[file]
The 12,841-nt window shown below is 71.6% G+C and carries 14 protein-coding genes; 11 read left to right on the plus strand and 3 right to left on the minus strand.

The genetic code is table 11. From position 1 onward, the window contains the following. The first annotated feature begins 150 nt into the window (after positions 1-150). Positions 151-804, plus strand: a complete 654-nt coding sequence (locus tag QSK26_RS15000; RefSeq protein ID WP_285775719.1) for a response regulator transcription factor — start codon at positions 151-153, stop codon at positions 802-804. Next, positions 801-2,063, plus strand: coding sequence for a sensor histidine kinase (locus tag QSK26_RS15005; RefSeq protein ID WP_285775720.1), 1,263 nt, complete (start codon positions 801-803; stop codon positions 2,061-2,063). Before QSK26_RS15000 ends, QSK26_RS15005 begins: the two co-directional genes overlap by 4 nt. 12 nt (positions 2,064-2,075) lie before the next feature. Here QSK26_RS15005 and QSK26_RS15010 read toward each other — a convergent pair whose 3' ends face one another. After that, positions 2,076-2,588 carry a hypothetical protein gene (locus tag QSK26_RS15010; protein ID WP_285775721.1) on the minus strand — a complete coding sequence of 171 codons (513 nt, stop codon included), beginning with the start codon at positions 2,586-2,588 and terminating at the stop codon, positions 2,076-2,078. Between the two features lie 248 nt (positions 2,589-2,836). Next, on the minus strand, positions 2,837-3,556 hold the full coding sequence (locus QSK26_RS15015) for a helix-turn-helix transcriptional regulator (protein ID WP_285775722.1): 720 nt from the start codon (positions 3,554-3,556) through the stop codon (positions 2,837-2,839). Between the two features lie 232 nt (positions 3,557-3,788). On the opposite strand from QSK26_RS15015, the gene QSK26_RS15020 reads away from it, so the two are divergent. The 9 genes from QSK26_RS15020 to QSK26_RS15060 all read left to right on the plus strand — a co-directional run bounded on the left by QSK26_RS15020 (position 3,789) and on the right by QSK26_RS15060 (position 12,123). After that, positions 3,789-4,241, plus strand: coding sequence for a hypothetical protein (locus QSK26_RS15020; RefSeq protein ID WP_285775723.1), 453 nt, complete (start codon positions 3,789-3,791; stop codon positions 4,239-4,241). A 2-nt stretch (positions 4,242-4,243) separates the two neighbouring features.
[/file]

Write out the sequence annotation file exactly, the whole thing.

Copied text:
The 12,841-nt window shown below is 71.6% G+C and carries 14 protein-coding genes; 11 read left to right on the plus strand and 3 right to left on the minus strand.

The genetic code is table 11. From position 1 onward, the window contains the following. The first annotated feature begins 150 nt into the window (after positions 1-150). Positions 151-804, plus strand: a complete 654-nt coding sequence (locus tag QSK26_RS15000; RefSeq protein ID WP_285775719.1) for a response regulator transcription factor — start codon at positions 151-153, stop codon at positions 802-804. Next, positions 801-2,063, plus strand: coding sequence for a sensor histidine kinase (locus tag QSK26_RS15005; RefSeq protein ID WP_285775720.1), 1,263 nt, complete (start codon positions 801-803; stop codon positions 2,061-2,063). Before QSK26_RS15000 ends, QSK26_RS15005 begins: the two co-directional genes overlap by 4 nt. 12 nt (positions 2,064-2,075) lie before the next feature. Here QSK26_RS15005 and QSK26_RS15010 read toward each other — a convergent pair whose 3' ends face one another. After that, positions 2,076-2,588 carry a hypothetical protein gene (locus tag QSK26_RS15010; protein ID WP_285775721.1) on the minus strand — a complete coding sequence of 171 codons (513 nt, stop codon included), beginning with the start codon at positions 2,586-2,588 and terminating at the stop codon, positions 2,076-2,078. Between the two features lie 248 nt (positions 2,589-2,836). Next, on the minus strand, positions 2,837-3,556 hold the full coding sequence (locus QSK26_RS15015) for a helix-turn-helix transcriptional regulator (protein ID WP_285775722.1): 720 nt from the start codon (positions 3,554-3,556) through the stop codon (positions 2,837-2,839). Between the two features lie 232 nt (positions 3,557-3,788). On the opposite strand from QSK26_RS15015, the gene QSK26_RS15020 reads away from it, so the two are divergent. The 9 genes from QSK26_RS15020 to QSK26_RS15060 all read left to right on the plus strand — a co-directional run bounded on the left by QSK26_RS15020 (position 3,789) and on the right by QSK26_RS15060 (position 12,123). After that, positions 3,789-4,241, plus strand: coding sequence for a hypothetical protein (locus QSK26_RS15020; RefSeq protein ID WP_285775723.1), 453 nt, complete (start codon positions 3,789-3,791; stop codon positions 4,239-4,241). A 2-nt stretch (positions 4,242-4,243) separates the two neighbouring features.